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A Couple of Joints (Probably) Won't Get You Deported

By Robyn Hagan Cain on April 23, 2013 | Last updated on March 21, 2019

Adrian Moncrieffe, a Jamaican citizen, came to the U.S. legally in 1984, when he was three. During a 2007 traffic stop, police found 1.3 grams of marijuana in his car. That’s about two or three joints. Moncrieffe pleaded guilty in Georgia to possession of marijuana with intent to distribute.

Under a state statute providing more lenient treatment to first-time offenders, the trial court withheld entering a judgment of conviction or imposing any term of imprisonment, and instead required that Moncrieffe complete five years of probation, after which his charge will be expunged altogether.

The federal government, however, was not so generous, and tried to have Moncrieffe deported.

The Immigration and Nationality Act (INA) provides that a noncitizen who has been convicted of an "aggravated felony" may be deported. Illicit drug trafficking offenses count as aggravated felonies. A non-citizen found guilty of an aggravated felony is ineligible for discretionary relief from removal.

"Illicit trafficking in a controlled substance" is not defined, but the INA states that it includes a drug trafficking crime as defined in 18 U.S.C. §924(c), meaning "any felony punishable under the Controlled Substances Act."

A "felony" is an offense for which the "maximum term of imprisonment authorized" is "more than one year."

A noncitizen's conviction of an offense that the CSA makes punishable by more than one year's imprisonment counts as an "aggravated felony" for immigration purposes. A conviction under either state or federal law may qualify, but -- under Lopez v. Gonzales -- a "state offense constitutes a 'felony punishable under the Controlled Substances Act' only if it proscribes conduct punishable as a felony under that federal law."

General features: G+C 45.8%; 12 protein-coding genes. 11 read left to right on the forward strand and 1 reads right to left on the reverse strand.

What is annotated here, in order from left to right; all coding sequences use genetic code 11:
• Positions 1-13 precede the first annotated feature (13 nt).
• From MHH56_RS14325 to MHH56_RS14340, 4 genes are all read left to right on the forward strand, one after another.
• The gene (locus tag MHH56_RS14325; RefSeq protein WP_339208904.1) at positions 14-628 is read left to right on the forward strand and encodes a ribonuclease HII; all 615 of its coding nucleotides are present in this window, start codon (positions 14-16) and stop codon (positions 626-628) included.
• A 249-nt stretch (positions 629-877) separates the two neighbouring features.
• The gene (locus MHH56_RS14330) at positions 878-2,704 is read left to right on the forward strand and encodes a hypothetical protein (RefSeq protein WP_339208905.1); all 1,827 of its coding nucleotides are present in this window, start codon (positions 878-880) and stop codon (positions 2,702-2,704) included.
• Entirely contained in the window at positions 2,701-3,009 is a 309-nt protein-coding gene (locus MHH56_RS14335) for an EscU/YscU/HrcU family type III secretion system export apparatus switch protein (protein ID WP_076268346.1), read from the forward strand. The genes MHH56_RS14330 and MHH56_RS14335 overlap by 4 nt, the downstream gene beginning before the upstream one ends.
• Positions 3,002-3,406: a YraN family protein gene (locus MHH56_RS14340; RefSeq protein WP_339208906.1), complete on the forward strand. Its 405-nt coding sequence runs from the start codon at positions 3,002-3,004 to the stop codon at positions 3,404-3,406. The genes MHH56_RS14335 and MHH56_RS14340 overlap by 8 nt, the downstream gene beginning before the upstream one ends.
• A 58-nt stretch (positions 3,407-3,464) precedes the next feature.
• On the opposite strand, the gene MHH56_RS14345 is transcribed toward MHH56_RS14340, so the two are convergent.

Here, the government tried to deport Moncrieffe because possession of marijuana with intent to distribute is an offense under the Controlled Substances Act, punishable by up to five years' imprisonment, and thus an aggravated felony.

An Immigration Judge agreed and ordered Moncrieffe removed.

But was that the right call? The decision was appealed all the way to the Supreme Court, which agreed to decide whether the aggravated felony category includes a state criminal statute that extends to the social sharing of a small amount of marijuana.

This week, the Court held in a 7-2 decision that it does not.

Writing for the majority, Justice Sonia Sotomayor concluded, "Moncrieffe's conviction could correspond to either the CSA felony or the CSA misdemeanor. Ambiguity on this point means that the conviction did not 'necessarily' involve facts that correspond to an offense punishable as a felony under the CSA. Under the categorical approach, then, Moncrieffe was not convicted of an aggravated felony."

Despite his victory, Reuters reports that Moncrieffe could still be deported. Today's win merely means that he can contest the decision in immigration proceedings and he is eligible for discretionary relief.

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